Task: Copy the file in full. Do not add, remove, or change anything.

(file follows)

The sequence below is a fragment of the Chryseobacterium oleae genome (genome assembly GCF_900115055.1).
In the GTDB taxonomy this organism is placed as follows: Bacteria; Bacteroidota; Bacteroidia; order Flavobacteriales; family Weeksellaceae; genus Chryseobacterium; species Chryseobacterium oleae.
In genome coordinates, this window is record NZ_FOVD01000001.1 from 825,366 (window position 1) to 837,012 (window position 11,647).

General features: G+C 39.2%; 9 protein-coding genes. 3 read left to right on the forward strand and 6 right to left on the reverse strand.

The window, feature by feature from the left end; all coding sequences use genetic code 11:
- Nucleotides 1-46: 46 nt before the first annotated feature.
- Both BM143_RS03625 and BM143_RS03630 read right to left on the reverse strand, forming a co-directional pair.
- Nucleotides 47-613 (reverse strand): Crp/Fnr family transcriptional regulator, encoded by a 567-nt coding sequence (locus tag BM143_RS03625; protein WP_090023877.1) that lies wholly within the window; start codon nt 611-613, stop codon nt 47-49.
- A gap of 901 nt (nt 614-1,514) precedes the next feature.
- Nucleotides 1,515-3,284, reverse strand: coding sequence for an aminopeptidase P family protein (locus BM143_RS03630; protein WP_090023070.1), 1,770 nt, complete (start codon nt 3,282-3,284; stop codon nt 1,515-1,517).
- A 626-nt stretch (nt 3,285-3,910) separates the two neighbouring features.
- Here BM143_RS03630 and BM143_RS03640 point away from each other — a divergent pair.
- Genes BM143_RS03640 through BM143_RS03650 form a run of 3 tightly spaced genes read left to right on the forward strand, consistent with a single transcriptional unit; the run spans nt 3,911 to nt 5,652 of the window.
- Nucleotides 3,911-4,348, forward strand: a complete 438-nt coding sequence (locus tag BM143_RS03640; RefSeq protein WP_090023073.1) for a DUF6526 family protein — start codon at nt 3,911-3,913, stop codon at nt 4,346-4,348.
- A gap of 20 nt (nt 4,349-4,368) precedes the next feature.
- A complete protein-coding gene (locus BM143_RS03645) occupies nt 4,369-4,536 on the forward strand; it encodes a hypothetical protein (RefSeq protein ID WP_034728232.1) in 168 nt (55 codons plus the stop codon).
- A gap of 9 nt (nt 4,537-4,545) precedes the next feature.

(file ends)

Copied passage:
The sequence below is a fragment of the Chryseobacterium oleae genome (genome assembly GCF_900115055.1).
In the GTDB taxonomy this organism is placed as follows: Bacteria; Bacteroidota; Bacteroidia; order Flavobacteriales; family Weeksellaceae; genus Chryseobacterium; species Chryseobacterium oleae.
In genome coordinates, this window is record NZ_FOVD01000001.1 from 825,366 (window position 1) to 837,012 (window position 11,647).

General features: G+C 39.2%; 9 protein-coding genes. 3 read left to right on the forward strand and 6 right to left on the reverse strand.

The window, feature by feature from the left end; all coding sequences use genetic code 11:
- Nucleotides 1-46: 46 nt before the first annotated feature.
- Both BM143_RS03625 and BM143_RS03630 read right to left on the reverse strand, forming a co-directional pair.
- Nucleotides 47-613 (reverse strand): Crp/Fnr family transcriptional regulator, encoded by a 567-nt coding sequence (locus tag BM143_RS03625; protein WP_090023877.1) that lies wholly within the window; start codon nt 611-613, stop codon nt 47-49.
- A gap of 901 nt (nt 614-1,514) precedes the next feature.
- Nucleotides 1,515-3,284, reverse strand: coding sequence for an aminopeptidase P family protein (locus BM143_RS03630; protein WP_090023070.1), 1,770 nt, complete (start codon nt 3,282-3,284; stop codon nt 1,515-1,517).
- A 626-nt stretch (nt 3,285-3,910) separates the two neighbouring features.
- Here BM143_RS03630 and BM143_RS03640 point away from each other — a divergent pair.
- Genes BM143_RS03640 through BM143_RS03650 form a run of 3 tightly spaced genes read left to right on the forward strand, consistent with a single transcriptional unit; the run spans nt 3,911 to nt 5,652 of the window.
- Nucleotides 3,911-4,348, forward strand: a complete 438-nt coding sequence (locus tag BM143_RS03640; RefSeq protein WP_090023073.1) for a DUF6526 family protein — start codon at nt 3,911-3,913, stop codon at nt 4,346-4,348.
- A gap of 20 nt (nt 4,349-4,368) precedes the next feature.
- A complete protein-coding gene (locus BM143_RS03645) occupies nt 4,369-4,536 on the forward strand; it encodes a hypothetical protein (RefSeq protein ID WP_034728232.1) in 168 nt (55 codons plus the stop codon).
- A gap of 9 nt (nt 4,537-4,545) precedes the next feature.